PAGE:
"Mesdames" is the appropriate address for a group of women. It is used in the same manner as "Sirs" when addressing a group of men.
The salutation of the letter would them start "Dear Mesdames"
Normally, that would be ladies.
When greeting multiple women in person I would say "Hello ladies".
If you are addressing several men and women in a letter, then the salutation can be 'Dear Ladies and Gentlemen'. Another salutation can be 'Sirs and Madams'. These types of salutations can be used for men and women that are on a committee.
The proper salutation for a female can vary depending on their marital status. Mrs. is used for women who are married. Miss is used for women who are single, while Ms. is used for women who are both married and single. This salutation is safer to use if one is unsure of the woman's marital status.
Gentlemen and Madams
In English, the salutation for a doctor, whether they are a medical doctor or the holder of a Ph.D. is the same for both male and female. It is Doctor.
The proper salutation in English for either a medical doctor or the holder of a Ph.D. is the same for either male or female. It is simply "Doctor".
I would opt for first names if that is an option. If not, then 'mister' for men, and I would say 'miss' for women, particularly if neither has ever been married.
If they have different names (as would be usual) just give their names; Ms. Smith and Ms. Jones, for example. If they have taken a common name, you could say Ms. and Ms. Jones. In terms of a salutation, "Dear ladies" would work. I often begin my letters "Dear Folks".
Muslim women are allowed to address men, women and children.
Sir or ma'am Sir or ma'am
I would use "Ladies and Gentleman" or if it is just women "Ladies" or if it was just men" Gentleman" if that makes any sense. Hope this suggestion helps you.
I believe the correct way to address for two or more women is: Dear Mrs. Allen, Ms. Ott, and Miss Day Dear Mrs. Jordan and Mrs. Kent OR Dear Mesdames Jordan and Kent: (more formal) Dear Ms. Scott and Ms. Gomez: OR Dear Mses. (or Mss.) Scott and Gomez: (more formal) Dear Miss Winger and Miss Rossi: OR Dear Misses Winger and Rossi: (more formal) From Wikipedia (couldn't find a simpler reference): "Messrs. or Messieurs is a term used to address many men rather than "Mr Pink, Mr White, et al." Messrs is the abbreviation (pronounced "messers") for messieurs and is used in English. Similarly, Mesdames is a term to address many women or a mixture of married and unmarried women. It is pronounced "medam"."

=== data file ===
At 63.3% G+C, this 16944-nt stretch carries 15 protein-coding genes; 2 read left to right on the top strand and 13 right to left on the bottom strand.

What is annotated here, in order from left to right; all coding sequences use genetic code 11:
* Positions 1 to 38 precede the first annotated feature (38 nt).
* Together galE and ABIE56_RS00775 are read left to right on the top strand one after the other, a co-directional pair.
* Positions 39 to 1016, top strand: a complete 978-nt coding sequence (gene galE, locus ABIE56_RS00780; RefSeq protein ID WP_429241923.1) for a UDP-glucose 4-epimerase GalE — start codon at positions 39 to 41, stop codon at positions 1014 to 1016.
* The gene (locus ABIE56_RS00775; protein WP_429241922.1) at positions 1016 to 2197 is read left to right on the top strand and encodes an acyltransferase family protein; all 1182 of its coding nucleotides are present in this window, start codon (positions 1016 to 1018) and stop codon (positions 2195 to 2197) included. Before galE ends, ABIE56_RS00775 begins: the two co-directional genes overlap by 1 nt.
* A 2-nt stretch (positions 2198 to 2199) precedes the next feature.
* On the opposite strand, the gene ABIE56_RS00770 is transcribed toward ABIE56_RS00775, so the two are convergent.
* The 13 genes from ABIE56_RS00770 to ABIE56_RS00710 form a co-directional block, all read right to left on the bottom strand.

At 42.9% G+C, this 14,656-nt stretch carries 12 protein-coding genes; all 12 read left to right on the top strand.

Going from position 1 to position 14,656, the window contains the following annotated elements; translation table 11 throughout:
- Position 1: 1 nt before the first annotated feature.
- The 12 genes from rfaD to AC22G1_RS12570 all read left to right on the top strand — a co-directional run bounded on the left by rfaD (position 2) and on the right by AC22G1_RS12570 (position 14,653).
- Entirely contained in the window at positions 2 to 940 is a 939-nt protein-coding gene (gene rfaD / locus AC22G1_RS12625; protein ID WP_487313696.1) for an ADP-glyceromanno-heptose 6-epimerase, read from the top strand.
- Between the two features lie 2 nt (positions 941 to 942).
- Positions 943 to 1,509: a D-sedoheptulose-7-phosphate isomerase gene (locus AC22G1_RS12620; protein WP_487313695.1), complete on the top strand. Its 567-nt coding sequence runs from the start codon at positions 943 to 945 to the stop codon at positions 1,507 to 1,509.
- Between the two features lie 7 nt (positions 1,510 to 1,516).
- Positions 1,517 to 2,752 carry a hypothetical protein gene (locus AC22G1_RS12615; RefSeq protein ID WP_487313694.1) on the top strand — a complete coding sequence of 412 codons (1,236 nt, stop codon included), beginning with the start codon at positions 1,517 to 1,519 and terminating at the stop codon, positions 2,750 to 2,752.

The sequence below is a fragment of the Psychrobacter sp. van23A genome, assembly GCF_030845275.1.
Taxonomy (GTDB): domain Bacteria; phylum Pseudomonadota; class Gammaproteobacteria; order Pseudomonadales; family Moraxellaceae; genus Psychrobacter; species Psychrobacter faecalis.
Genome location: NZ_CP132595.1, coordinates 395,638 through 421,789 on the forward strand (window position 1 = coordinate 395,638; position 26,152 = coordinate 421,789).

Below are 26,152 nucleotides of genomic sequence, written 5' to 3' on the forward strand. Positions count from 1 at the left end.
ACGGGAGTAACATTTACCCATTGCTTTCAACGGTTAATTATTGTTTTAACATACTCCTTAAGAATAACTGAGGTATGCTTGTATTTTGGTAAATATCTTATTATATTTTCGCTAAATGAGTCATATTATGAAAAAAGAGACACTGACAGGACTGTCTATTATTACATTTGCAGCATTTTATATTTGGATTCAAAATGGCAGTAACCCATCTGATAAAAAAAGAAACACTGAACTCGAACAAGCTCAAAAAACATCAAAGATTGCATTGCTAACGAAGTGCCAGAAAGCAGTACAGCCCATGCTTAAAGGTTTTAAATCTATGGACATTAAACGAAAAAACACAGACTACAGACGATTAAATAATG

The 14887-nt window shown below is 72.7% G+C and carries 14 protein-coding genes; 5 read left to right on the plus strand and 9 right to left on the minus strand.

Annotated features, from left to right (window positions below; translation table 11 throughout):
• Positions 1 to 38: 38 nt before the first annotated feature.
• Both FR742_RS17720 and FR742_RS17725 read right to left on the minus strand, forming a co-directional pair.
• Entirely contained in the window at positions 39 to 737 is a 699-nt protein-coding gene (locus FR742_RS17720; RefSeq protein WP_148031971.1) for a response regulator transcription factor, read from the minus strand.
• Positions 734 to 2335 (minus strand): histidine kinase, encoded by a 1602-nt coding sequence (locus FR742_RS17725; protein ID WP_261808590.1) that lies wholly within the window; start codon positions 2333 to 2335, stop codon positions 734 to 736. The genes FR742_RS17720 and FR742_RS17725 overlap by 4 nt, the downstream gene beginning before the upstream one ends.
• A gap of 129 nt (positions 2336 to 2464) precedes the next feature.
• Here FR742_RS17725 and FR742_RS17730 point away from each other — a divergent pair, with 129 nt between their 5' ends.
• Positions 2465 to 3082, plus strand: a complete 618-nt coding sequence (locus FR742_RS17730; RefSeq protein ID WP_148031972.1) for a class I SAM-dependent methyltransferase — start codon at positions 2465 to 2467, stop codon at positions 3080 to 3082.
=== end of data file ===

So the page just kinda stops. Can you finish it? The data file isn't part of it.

The web address of the Women At Work Museum is: http://www.womenatworkmuseum.org
Ladies of the lions club. In case you are addressing lions club members. cheers
The web address of the National Museum Of Women In The Art is: http://www.nmwa.org
addrress and name 'Dear Mesdames' would be correct, but also very formal, to be less formal you could get away with 'Dear Ladies', or if you are close personal friends of both of them it would be entirely appropriate to use their first names, depending on the nature of the letter.
If this is a personal letter to just this individual then you would address it: Mrs. Jane Doe or you could put Mrs. John Doe.Some women would find it offensive to call them by their husbands full name and just forgetting theirs altogether so address it Mrs. Jane Doe.
The web address of the American Women Writers National Museum is: www.americanwomenwritersnationalmuse
Women can have early contractions if she fell,traumatized, there is infection,multiple gestations and if she had an intercourse.
"Madame" (Mrs.) is the preferred way of most people to address a woman when you don't know about her marital status - or when it isn't relevant to the conversation. "Mademoiselle" (Ms., Miss) is becoming deprecated, especially in official documents, as it is considered sexist today (there is no equivalent for unmarried men).